How to Make Gyoza Dumplings

One of our favorite appetizers is dumplings, gyoza, or potstickers.  They are all very similar, but essentially differ in size and the way they are cooked.  Pot stickers are usually larger (2-3 bites), dumplings are usually steamed, and gyoza are usually smaller and fried.  Our recipe is more of a Japanese style Gyoza and we used the steam, fry, steam method.  These are so fun to make with friends and when you buy the dough, it's not even that time consuming.  We love making these in big batches because they can be frozen and enjoyed later!  It's a delicious appetizer and goes really well with our sticky asian chicken recipe!  

There aren't many ingredients but you will want to make sure you get ground pork that's on the fattier side and that you remove any extra moisture from the cabbage (to avoid soggy gyoza). 

If you're using frozen store-bought dumpling wrappers, make sure that they are fully thawed before you start. You might have to go to a few different stores to find these.  If they don't have round ones, we've settled for the spring role versions of these in the past (which are just square).  

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Sauce Ingredients

  • 4 tbsp rice vinegar

  • 4 tbsp soy sauce

  • 2 garlic cloves pressed or finely chopped

  • 1 tsp finely chopped or grated ginger

  • 1 green onion finely sliced

  • 1 tsp sesame oil

  • 1/4 tsp chili flakes

  • Optional: Peanut butter for dipping on the side!

For the sauce, all you have to do is whisk everything together.  You can also just dip it in soy sauce or tamari.  We usually prepare the sauce first so that the flavors have time to really develop. 

Filling Ingredients

Makes 40-50 Gyoza

  • 1 pound of pork

  • tbsp of minced garlic

  • 1 head of napa cabbage

  • tsp of grated ginger

  • 3-4 minced scallions

Work Stations

  • A cutting board

  • A stack of dumpling dough, under plastic to keep them moist.

  • A spoon

  • A small bowl of water for moistening the edges of the dough.

  • A baking sheet lined with parchment paper.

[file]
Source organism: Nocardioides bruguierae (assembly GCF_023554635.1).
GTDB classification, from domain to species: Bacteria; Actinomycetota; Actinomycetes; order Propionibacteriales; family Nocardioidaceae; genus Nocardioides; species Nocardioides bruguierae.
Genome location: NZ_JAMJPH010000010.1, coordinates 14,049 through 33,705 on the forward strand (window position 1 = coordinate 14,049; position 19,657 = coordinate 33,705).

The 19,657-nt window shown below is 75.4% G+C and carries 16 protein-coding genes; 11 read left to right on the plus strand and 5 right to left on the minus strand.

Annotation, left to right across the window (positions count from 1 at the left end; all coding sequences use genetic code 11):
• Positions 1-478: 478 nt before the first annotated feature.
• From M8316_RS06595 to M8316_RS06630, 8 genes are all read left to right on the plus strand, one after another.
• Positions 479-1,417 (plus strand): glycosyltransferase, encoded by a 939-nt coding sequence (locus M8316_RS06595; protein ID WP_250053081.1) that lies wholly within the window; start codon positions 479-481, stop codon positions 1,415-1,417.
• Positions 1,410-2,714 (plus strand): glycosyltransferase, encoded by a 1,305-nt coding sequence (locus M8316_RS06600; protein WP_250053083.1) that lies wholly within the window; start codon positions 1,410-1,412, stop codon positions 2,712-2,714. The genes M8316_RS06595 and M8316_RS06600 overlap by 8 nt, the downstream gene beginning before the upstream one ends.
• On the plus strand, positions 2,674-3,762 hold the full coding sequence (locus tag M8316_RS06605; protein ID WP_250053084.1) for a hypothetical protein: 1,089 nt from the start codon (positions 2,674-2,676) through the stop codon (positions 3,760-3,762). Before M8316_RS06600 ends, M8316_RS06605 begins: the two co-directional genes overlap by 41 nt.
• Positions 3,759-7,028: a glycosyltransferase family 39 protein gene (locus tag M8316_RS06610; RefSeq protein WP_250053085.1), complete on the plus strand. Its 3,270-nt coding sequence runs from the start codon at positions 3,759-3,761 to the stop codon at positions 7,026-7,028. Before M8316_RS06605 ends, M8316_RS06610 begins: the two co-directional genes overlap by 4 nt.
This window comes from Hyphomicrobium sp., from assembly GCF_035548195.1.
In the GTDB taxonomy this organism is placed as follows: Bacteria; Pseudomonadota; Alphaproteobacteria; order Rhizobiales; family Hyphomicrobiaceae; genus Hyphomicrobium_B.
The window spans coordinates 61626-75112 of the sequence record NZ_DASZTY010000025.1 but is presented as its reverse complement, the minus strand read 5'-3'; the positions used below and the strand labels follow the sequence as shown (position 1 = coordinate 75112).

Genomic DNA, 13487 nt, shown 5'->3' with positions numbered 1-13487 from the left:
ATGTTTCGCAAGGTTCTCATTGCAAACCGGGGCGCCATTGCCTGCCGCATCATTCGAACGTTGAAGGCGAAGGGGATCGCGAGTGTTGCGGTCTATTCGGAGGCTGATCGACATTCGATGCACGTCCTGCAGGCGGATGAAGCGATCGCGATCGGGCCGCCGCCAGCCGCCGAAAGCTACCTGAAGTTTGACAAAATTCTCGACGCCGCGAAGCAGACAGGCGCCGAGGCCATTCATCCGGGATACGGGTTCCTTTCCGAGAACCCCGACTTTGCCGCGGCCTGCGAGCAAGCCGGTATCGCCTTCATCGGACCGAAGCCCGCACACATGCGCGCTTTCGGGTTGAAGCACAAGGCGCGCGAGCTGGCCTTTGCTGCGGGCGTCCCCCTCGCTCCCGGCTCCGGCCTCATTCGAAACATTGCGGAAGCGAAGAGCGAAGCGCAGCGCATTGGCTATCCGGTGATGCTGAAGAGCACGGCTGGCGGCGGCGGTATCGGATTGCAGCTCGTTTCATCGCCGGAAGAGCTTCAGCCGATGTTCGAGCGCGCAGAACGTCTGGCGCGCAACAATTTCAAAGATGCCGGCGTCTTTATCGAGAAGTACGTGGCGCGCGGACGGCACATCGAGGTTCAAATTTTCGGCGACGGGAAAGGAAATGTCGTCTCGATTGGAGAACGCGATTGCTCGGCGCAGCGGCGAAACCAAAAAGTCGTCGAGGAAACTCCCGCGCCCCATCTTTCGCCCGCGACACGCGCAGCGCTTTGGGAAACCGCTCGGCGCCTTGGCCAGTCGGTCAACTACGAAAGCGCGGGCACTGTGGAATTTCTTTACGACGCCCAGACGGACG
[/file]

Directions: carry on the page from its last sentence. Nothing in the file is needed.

Make sure you chop the cabbage as small as you can (use of food processor if needed). Then salt it and let it sit for 15 minutes.  Squeeze it in a towel to wring out ALLLLL excess moisture.  This is an arm workout.  As for the ratio of meat to cabbage, technically it's up to you, but we've found that we use about a pound of cabbage for every pound of pork. 

Combine ginger, garlic, scallions, cabbage and pork in a bowl using your hands.  Work the ingredients together to help release all of the flavors. 


Place about a tsp of your filling into the 'wrapper' and dampen the edges of it with water.  Then use your index finger and thumb to crimp the edged together and seal the gyoza. Honestly, this part is the fun part!  We are definitely not experts at this, but we had a great time laughing at the failed ones and pointing out our favorites.  We are not going to pretend we didn't gather around a few youtube tutorials.  This is a case where you just need to practice. We've included a helpful little video that shows how to wrap the gyoza. Once this is done, place the finished gyoza's on the parchment paper.  If you want to freeze some, use another tray with parchment paper and place the whole thing in the freezer. Let them harden so they maintain their shape and then transfer them into a ziplock bag or container. 

finished gyoza


For the ones you will be enjoying immediately, heat some vegetable oil in a non stick skillet.  One at medium heat, place the raw gyoza flat side down and crisp them for a few minutes until golder brown. Move them around every so often. Once golden, add about half a cup of water and cover. Turn up the heat to medium/high.  This is the steam step.  The water will boil away and they will be perfectly cooked through. Remove the lid once there's almost no water left and crisp them again. We like ours extra crispy but it's a matter of preference. 

The final step is to enjoy with some wine and special friends and let us know how they turned out!